Without customer retention metrics there’s no way of evaluating the success of your customer retention strategies. That’s why in this blog post, we’re going to shed light on the power of retention metrics and how they play a significant role in your business.
We’ll delve into various key metrics including customer retention rate, customer and revenue churn, existing customer growth rate and more. Examining these metrics yield valuable insights into your customer retention efforts. Allowing you to make data-driven decisions that further enhance your customer loyalty strategies.
Each section will offer a definition of each metric (if needed), explain its significance to your overall customer retention strategy, and show you how to accurately track it with correct formulas.
By learning how to analyse metrics you’ll be able to identify areas of improvement in your business. As well optimise the customer retention initiatives you’ve already implemented (or plan to adopt) for sustainable business growth.
Knowing the difference: Ensures accurate analysis
9 Key Retention Metrics:
Metrics Aligned with Goals: Setting the Foundation
Aligning metrics with specific goals gives businesses clarity about what they want to achieve by improving customer retention. Goals provide a clear direction and purpose, and KPIs and metrics serve as tangible measures to assess the progress and success of each initiative.
KPIs vs Metrics: What’s the Difference?
KPIs are metrics on a holistic scale and a team-wide responsibility. Metrics not labelled as KPIs on the other hand, are always more centralised around specific departments, smaller teams and individuals. We differentiate between the two as follows:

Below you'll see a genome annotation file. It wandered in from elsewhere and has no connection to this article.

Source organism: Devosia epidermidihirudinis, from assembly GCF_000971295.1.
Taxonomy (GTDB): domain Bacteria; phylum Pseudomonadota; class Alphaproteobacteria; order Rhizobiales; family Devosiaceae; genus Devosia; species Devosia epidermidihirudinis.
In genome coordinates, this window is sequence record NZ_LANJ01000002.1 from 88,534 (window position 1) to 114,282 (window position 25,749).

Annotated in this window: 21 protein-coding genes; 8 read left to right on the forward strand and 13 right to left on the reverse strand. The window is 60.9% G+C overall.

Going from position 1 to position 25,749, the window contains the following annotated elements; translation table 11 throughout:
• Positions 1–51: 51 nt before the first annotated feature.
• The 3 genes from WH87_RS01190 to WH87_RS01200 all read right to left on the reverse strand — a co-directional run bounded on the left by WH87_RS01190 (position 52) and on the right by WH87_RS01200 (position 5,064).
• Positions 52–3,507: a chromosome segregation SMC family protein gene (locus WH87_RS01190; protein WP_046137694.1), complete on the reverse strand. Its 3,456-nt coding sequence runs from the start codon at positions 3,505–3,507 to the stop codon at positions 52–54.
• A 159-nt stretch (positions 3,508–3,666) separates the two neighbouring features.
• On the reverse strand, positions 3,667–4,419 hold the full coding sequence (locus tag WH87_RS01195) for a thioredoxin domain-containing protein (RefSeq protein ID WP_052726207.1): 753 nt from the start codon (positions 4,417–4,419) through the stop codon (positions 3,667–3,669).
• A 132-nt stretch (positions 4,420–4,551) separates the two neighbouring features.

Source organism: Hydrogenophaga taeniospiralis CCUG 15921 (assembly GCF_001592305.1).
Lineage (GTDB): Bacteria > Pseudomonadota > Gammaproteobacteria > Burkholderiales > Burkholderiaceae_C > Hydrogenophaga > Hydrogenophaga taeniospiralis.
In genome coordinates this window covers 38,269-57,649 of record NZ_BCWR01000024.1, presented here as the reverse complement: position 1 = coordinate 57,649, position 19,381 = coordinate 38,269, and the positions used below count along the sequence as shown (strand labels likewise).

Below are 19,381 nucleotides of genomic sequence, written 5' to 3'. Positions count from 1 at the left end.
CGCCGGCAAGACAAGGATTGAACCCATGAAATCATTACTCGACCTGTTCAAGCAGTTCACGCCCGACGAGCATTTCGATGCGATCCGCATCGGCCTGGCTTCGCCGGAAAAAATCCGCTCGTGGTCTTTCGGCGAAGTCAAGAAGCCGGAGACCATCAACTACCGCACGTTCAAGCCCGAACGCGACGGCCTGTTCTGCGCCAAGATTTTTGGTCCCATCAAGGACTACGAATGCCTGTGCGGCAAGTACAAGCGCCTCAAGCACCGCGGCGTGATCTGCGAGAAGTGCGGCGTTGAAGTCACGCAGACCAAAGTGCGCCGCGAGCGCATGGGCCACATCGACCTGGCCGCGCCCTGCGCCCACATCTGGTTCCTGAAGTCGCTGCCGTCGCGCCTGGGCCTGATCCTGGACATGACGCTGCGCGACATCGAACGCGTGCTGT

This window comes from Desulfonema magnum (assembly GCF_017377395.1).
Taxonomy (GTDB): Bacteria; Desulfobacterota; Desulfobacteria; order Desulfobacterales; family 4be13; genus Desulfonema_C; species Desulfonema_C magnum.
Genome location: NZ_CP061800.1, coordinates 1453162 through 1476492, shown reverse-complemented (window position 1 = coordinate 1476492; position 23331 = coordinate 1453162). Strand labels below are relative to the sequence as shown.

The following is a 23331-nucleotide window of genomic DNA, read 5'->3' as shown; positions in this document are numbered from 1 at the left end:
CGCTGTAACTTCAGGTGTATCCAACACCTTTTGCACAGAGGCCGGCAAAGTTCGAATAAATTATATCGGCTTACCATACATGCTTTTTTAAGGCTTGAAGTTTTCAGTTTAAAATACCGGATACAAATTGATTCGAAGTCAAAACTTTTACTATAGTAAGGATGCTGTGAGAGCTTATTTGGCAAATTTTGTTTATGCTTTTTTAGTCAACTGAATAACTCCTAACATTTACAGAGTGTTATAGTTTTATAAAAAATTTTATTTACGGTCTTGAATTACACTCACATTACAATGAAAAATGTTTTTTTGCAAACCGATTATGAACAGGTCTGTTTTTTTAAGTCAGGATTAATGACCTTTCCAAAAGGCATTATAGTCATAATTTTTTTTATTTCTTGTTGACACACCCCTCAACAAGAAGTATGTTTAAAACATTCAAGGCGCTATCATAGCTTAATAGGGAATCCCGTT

Not always KPIs
Offer an overall view of the performance in your chosen strategies
Offer smaller view of smaller team oriented tasks and actions
Inform you about the overall performance of your business goals
Individual metrics give you an indication on how well tactics are performing towards their objectives
KPIs - metric that covers the overall goals (in this case the entire retention strategy)
Metrics - method of analysing the objectives (smaller tactical steps and actions within a KPI) towards achieving the overall goal
All KPIs are metrics but not all metrics are KPIs. For example, implementing a smooth onboarding process could be a KPI. One of the objectives to achieve that KPI could be producing content that gives customers support and information about your product or service
Knowing the difference: Drives focus
Setting metrics against goals creates a sense of accountability within an organisation. With all employees having specific metrics to track and common objectives to prioritise, their efforts towards achieving KPIs and the overall goals of the retention strategy also becomes focused.
Knowing the difference: Ensures accurate analysis
Differentiating KPIs and metrics between strategic goals and tactical objectives help you measure their performance more accurately. You’ll know which metrics should be labelled as KPIs, and which should be related to specific objectives in attaining that goal. Otherwise, you run the risk of labelling novelty metrics as KPIs and vice versa.